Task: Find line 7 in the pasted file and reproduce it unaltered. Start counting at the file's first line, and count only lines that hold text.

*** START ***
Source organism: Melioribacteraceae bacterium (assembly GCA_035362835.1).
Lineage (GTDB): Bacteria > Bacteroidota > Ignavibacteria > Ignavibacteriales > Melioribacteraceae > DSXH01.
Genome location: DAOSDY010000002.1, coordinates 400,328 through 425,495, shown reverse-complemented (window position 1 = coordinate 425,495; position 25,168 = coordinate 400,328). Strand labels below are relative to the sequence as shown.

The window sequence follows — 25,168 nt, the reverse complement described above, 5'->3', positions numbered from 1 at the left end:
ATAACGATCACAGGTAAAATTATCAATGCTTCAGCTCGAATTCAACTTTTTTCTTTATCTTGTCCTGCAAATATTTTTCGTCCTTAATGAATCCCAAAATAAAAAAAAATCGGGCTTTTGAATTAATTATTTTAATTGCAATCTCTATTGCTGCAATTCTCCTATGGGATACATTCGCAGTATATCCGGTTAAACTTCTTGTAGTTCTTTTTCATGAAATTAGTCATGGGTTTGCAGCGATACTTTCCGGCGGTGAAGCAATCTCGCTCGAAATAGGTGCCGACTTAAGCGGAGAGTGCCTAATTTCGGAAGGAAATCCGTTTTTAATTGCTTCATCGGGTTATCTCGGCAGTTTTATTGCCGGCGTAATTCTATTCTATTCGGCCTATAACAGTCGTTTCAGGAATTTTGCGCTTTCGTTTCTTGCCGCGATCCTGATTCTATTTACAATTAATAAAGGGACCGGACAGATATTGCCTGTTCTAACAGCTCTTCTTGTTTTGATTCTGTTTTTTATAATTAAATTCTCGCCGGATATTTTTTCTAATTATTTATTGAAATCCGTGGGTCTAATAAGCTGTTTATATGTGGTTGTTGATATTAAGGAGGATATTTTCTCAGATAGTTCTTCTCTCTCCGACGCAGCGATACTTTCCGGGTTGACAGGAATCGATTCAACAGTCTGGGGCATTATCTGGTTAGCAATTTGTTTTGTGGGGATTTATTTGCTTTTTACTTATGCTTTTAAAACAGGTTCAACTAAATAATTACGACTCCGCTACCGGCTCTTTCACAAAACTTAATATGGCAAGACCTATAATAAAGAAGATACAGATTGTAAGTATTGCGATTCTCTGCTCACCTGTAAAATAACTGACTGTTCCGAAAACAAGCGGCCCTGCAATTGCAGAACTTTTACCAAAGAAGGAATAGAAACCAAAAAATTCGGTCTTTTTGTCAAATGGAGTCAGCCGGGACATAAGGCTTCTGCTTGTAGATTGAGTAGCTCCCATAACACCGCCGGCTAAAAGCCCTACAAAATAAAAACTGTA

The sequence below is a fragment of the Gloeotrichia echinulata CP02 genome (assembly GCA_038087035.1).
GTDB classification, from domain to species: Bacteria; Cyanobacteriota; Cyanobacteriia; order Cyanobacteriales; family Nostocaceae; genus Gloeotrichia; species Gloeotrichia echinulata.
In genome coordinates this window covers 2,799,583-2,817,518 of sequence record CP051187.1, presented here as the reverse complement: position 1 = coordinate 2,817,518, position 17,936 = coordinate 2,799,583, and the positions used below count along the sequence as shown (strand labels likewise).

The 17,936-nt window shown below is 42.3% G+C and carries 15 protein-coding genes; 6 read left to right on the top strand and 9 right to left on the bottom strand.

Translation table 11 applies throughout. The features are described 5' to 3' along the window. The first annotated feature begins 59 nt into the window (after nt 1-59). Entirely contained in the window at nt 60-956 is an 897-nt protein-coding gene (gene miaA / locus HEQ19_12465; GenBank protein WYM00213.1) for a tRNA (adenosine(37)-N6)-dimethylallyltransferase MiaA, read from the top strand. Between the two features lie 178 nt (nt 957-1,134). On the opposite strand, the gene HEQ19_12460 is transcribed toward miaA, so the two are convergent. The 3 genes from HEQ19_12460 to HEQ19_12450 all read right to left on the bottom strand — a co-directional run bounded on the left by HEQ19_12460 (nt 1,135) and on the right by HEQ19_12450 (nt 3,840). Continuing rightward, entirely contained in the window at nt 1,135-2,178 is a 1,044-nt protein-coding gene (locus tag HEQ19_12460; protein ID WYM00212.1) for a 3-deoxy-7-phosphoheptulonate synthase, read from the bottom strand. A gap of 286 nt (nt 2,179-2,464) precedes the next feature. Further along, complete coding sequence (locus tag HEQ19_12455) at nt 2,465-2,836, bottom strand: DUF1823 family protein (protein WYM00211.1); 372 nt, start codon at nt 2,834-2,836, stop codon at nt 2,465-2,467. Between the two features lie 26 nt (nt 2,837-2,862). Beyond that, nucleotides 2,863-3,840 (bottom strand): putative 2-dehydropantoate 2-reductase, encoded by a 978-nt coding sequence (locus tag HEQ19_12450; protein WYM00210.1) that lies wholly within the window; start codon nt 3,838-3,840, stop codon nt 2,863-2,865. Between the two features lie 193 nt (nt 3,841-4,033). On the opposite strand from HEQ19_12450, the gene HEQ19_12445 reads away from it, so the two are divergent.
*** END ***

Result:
GTDB classification, from domain to species: Bacteria; Cyanobacteriota; Cyanobacteriia; order Cyanobacteriales; family Nostocaceae; genus Gloeotrichia; species Gloeotrichia echinulata.